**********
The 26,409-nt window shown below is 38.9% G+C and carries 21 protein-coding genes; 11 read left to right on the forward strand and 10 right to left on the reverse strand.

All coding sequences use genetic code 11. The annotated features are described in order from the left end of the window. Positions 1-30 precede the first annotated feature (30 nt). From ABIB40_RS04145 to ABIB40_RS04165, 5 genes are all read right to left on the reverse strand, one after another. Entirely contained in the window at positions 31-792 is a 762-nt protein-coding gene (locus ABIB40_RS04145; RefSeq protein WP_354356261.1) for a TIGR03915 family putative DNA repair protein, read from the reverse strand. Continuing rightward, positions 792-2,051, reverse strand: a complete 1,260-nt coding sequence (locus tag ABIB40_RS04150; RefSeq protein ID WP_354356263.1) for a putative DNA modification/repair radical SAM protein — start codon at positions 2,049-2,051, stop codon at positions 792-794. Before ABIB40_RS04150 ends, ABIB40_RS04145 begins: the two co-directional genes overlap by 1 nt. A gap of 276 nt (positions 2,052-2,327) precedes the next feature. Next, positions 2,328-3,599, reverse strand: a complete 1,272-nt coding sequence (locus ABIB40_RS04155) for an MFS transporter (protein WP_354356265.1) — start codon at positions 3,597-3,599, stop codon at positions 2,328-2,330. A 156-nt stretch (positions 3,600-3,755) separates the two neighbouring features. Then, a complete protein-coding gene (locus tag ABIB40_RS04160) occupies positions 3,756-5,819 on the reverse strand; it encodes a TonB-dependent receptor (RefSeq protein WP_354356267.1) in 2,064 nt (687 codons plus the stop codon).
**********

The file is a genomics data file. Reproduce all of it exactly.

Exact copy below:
The 26,409-nt window shown below is 38.9% G+C and carries 21 protein-coding genes; 11 read left to right on the forward strand and 10 right to left on the reverse strand.

All coding sequences use genetic code 11. The annotated features are described in order from the left end of the window. Positions 1-30 precede the first annotated feature (30 nt). From ABIB40_RS04145 to ABIB40_RS04165, 5 genes are all read right to left on the reverse strand, one after another. Entirely contained in the window at positions 31-792 is a 762-nt protein-coding gene (locus ABIB40_RS04145; RefSeq protein WP_354356261.1) for a TIGR03915 family putative DNA repair protein, read from the reverse strand. Continuing rightward, positions 792-2,051, reverse strand: a complete 1,260-nt coding sequence (locus tag ABIB40_RS04150; RefSeq protein ID WP_354356263.1) for a putative DNA modification/repair radical SAM protein — start codon at positions 2,049-2,051, stop codon at positions 792-794. Before ABIB40_RS04150 ends, ABIB40_RS04145 begins: the two co-directional genes overlap by 1 nt. A gap of 276 nt (positions 2,052-2,327) precedes the next feature. Next, positions 2,328-3,599, reverse strand: a complete 1,272-nt coding sequence (locus ABIB40_RS04155) for an MFS transporter (protein WP_354356265.1) — start codon at positions 3,597-3,599, stop codon at positions 2,328-2,330. A 156-nt stretch (positions 3,600-3,755) separates the two neighbouring features. Then, a complete protein-coding gene (locus tag ABIB40_RS04160) occupies positions 3,756-5,819 on the reverse strand; it encodes a TonB-dependent receptor (RefSeq protein WP_354356267.1) in 2,064 nt (687 codons plus the stop codon).